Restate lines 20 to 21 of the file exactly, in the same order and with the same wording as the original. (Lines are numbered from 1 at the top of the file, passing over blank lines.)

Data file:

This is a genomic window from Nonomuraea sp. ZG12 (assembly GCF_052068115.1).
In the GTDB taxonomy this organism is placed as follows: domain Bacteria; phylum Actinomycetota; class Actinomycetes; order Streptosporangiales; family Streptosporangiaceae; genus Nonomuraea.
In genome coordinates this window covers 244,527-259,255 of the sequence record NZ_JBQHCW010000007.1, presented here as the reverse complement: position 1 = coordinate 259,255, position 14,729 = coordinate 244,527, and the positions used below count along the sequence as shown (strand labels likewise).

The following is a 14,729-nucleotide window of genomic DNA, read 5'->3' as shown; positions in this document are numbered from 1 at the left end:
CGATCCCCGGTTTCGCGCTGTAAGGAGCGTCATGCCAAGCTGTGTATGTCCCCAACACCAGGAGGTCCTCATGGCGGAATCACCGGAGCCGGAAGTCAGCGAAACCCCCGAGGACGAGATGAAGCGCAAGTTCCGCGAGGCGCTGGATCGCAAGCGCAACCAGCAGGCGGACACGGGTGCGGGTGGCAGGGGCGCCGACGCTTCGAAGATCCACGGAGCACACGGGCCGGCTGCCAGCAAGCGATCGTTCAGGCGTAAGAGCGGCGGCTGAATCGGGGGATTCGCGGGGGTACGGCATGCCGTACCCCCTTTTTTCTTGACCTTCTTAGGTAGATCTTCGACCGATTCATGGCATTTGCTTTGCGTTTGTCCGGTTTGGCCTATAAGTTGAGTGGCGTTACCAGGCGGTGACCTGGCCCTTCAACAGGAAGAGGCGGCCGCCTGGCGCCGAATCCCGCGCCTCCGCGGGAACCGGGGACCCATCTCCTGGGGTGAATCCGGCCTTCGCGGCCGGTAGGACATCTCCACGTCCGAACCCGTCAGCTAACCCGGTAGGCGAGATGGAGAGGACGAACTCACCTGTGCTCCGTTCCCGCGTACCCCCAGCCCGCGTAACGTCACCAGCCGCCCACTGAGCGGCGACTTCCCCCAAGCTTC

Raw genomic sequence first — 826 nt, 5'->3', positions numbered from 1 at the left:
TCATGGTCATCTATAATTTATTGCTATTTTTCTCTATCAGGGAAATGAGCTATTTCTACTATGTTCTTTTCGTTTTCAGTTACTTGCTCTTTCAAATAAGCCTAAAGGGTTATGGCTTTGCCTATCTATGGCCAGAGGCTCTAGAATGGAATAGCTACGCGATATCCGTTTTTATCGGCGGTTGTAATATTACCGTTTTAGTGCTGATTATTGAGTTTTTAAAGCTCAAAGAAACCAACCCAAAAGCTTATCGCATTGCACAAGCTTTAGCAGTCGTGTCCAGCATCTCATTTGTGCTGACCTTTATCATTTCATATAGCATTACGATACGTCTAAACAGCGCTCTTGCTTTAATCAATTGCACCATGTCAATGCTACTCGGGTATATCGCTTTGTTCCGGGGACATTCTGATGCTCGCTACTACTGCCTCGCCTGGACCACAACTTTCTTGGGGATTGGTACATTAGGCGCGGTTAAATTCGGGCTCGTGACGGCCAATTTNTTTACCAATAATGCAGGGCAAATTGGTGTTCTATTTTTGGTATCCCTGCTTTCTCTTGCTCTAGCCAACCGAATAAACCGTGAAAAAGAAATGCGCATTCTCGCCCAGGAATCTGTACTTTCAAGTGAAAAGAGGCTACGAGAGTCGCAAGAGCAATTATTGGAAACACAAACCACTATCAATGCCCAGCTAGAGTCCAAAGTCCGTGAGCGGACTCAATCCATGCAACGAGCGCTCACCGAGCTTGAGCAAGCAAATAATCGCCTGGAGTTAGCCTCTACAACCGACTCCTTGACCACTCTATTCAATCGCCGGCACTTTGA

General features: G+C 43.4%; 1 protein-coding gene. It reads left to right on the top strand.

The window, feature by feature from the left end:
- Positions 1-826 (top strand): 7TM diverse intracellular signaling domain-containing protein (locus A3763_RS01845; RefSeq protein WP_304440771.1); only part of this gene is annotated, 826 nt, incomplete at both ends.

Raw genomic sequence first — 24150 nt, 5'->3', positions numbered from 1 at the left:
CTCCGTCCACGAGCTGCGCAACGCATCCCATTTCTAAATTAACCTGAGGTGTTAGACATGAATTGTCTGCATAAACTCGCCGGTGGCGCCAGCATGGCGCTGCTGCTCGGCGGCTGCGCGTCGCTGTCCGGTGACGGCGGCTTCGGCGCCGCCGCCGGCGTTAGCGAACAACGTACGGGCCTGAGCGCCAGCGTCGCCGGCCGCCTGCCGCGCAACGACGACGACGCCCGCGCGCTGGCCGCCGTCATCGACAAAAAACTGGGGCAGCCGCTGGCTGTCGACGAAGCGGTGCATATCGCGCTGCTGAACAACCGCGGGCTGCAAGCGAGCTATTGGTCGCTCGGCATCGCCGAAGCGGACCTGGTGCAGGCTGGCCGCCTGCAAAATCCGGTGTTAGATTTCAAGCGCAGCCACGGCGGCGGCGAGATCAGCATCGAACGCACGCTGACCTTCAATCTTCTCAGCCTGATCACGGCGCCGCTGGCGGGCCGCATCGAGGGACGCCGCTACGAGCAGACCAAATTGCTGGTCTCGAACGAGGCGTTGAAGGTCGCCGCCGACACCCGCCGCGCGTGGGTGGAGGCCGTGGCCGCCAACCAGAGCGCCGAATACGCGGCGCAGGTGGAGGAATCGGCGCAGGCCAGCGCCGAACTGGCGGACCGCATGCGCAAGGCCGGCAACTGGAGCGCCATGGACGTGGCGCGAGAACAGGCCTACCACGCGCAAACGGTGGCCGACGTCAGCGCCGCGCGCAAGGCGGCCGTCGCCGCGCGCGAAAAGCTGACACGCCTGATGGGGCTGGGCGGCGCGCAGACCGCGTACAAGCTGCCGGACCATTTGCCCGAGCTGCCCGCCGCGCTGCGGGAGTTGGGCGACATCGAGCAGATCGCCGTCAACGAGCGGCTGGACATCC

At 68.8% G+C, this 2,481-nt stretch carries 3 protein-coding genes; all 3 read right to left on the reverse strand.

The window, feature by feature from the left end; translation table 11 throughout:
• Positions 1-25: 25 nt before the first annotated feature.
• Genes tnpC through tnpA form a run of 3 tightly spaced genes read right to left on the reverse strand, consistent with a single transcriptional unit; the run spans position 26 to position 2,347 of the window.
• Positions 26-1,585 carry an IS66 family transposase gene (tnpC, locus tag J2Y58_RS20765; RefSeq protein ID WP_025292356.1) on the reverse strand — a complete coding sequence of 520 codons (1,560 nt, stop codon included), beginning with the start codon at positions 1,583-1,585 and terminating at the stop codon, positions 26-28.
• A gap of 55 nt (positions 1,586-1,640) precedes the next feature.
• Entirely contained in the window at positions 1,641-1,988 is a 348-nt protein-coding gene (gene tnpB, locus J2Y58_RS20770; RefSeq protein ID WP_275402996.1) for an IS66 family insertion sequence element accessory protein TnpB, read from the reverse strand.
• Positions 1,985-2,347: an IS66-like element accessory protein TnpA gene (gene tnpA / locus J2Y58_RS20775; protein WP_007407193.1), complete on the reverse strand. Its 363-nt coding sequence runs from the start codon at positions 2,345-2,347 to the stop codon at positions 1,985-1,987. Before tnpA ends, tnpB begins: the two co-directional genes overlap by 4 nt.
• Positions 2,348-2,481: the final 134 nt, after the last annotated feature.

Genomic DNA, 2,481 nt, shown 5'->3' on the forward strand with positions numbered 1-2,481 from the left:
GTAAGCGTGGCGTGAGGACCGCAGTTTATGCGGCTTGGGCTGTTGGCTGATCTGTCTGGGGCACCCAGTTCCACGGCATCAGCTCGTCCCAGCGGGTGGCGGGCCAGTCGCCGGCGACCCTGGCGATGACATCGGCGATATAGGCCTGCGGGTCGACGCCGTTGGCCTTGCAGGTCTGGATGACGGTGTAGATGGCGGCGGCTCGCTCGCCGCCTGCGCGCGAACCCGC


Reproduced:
• Positions 1,985-2,347: an IS66-like element accessory protein TnpA gene (gene tnpA / locus J2Y58_RS20775; protein WP_007407193.1), complete on the reverse strand. Its 363-nt coding sequence runs from the start codon at positions 2,345-2,347 to the stop codon at positions 1,985-1,987. Before tnpA ends, tnpB begins: the two co-directional genes overlap by 4 nt.
• Positions 2,348-2,481: the final 134 nt, after the last annotated feature.